When was the last time Bill Murray was on “Saturday Night Live?”
Come on, think (think think). No peeking. (Only TV writers who pretend they know but actually have to go to IMDb to find out can peek).
Naturally you give up, so the answer is 2016, during that skit when he sang a tribute to the World Series-bound Chicago Cubs. But that hardly counts. He’s a fan and even “SNL” was caught up in the Cubs moment. The last time, besides 12 or so hours ago, was in 1993, which makes Saturday’s 43rd season outing both historical and memorable. As Stephen Bannon, he not only finally put a face to the long-running black-cowl-draped “SNL” figure, but put a voice to him as well. “SNL’s” Bannon is anonymous no more. He’s Bill Murray. How perfect.
And how perfect was he Saturday night — when “SNL” returned from a month-long break refreshed, revived and actually funny?
“As a kingmaker I convinced this country to elect Donald [Trump] and I can do it again,” he promised during the “Morning Joe” cold open. “Already auditioning candidates — Logan Paul, Martin Shkreli, Jared Fogle, the Subway guy — he’s back! — and it’s time for America to slide down the Bannon-ster again.”
Turn to camera. Wink. Smile. Bask in the glow of his own Bannonesque brilliance.
Fred Armisen — who will wrap his fine run on “Portlandia” this year — also returned for a curtain call, as Michael Wolff, author of “Fire and Fury,” but with Murray in the house, who noticed? At least he starred in the best cold open of the 43rd season so far — a smart takedown of “Morning Joe,” the ultimate echo chamber, as unctuous, self-satisfied morning show that likes nothing better than listening to itself.
The rest of the Sam Rockwell-hosted edition proceeded smoothly until it did not, when Rockwell uttered an expletive during the first sketch (which has since been deleted from streaming versions on NBC.com and Hulu.) The Golden Globe winner — for “Three Billboards outside Ebbing, Missouri.” — accidentally dropped the word when scolding Cecily Strong and Mikey Day, playing a pair of thick kids who couldn’t quite understand some basic science concepts. He almost caught himself, but the censors didn’t. This was the first unintentional use of this specific word since February 2017, when host Kristen Stewart dropped it during her monologue.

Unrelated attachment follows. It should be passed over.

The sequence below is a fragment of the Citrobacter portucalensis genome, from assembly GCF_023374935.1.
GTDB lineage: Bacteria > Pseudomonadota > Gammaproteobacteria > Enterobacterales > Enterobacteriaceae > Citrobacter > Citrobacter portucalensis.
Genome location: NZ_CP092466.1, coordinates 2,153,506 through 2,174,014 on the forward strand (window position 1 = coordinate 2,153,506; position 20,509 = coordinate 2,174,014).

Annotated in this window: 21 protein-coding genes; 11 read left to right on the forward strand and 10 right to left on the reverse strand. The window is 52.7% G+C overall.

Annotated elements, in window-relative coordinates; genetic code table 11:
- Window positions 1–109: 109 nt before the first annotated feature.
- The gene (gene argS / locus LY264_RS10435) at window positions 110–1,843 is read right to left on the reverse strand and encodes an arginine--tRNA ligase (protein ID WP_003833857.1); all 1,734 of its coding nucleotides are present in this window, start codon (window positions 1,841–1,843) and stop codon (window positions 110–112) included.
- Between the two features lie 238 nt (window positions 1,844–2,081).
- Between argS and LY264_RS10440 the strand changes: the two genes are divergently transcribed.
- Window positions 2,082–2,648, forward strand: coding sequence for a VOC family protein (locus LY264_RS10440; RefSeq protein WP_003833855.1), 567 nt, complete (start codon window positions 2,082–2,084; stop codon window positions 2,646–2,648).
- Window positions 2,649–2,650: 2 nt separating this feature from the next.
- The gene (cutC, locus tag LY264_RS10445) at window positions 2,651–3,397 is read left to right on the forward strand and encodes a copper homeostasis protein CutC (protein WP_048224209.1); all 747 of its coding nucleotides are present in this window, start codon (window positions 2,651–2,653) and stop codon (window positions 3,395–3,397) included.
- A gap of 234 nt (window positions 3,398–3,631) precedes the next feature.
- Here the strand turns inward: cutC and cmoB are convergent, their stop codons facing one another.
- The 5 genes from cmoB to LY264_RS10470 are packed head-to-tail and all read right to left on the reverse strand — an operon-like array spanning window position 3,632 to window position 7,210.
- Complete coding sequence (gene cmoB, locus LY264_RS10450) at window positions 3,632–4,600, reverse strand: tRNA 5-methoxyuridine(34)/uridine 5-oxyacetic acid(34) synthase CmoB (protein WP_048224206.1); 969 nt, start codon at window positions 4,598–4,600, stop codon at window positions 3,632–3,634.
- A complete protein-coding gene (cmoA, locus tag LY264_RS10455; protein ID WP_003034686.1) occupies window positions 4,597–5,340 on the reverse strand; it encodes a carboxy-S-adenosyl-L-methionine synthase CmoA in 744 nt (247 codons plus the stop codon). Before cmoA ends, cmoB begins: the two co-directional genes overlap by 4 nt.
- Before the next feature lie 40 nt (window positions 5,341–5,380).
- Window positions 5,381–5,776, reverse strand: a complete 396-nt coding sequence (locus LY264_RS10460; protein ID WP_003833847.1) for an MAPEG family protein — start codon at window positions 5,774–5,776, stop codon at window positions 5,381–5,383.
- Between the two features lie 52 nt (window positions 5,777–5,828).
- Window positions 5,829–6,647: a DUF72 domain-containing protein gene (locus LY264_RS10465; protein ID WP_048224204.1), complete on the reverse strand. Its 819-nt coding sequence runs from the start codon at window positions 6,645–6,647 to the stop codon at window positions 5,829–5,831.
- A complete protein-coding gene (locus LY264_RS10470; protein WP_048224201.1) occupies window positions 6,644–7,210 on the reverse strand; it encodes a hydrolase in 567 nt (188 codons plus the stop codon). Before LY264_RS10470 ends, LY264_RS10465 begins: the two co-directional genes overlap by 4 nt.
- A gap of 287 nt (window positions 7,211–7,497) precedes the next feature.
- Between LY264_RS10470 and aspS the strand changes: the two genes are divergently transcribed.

The first “SNL” of 2018 was otherwise good, and smooth. That’s auspicious because the first half of this season struggled — mostly with how to make fun of a president who presents material on a daily, sometimes hourly basis, and how to create memorable skits that actually make you laugh as opposed to make you wait for the next one.
Besides Murray’s surprise appearance, this was also a showcase edition of sorts, because it’s the first with Michael Che and Colin Jost as head writers. In those rare times in recent years when head writers were also “Weekend Update” anchors — notably when Seth Meyers and Tina Fey were — “SNL” has been at its best. Last night offered a first glimpse at a future where they will be in the driver’s seat, along with two other head writers, Kent Sublette and Bryan Tucker. The result were two good digital shorts (Rockwell as Stanley Tucci; “Drunk Boyfriend”); an effective takedown of E!’s “The Look;” and a few solid scores on “Update.” (Jost: “What a thrill it is to be alive at a time when [Stormy Daniels] is the fourth biggest story of the week...” )
They also pulled Leslie Jones solidly into the show, as Oprah Winfrey, who got anything but a presidential endorsement last night (“The only thing that can beat me is BREAD!”). And for the first time this season, Chris Redd got prominent placement in a handful sketches, too, while effectively flaying Stedman Graham during “Update.”
Aidy Bryant, meanwhile, got the sharpest line of the night, referring to Mark Wahlberg’s $1.5 million donation to Time’s Up Legal Defense Fund: “It would be so cool if that didn’t take a week-long public shaming to do the right thing.”
The new writers also tackled a long-standing “SNL” problem, notably the post-“Update” sketches which have tended to be the bottom-of-the-barrel stuff that couldn’t make it to the top of the barrel most weeks. (“SNL” knows, and Nielsen establishes, that most viewers tune out after “Weekend Update.”) Those Saturday night weren’t exactly stellar, but — really? — who among us didn’t didn’t laugh during the “Dog Head Guy” sketch when the Dog Head Guy was eating the ham sandwich?
So with Murray, a lively Rockwell, a funny “Weekend Update,” and one Dog Head Guy, the 43rd season appears to be, finally, emphatically, on the mend.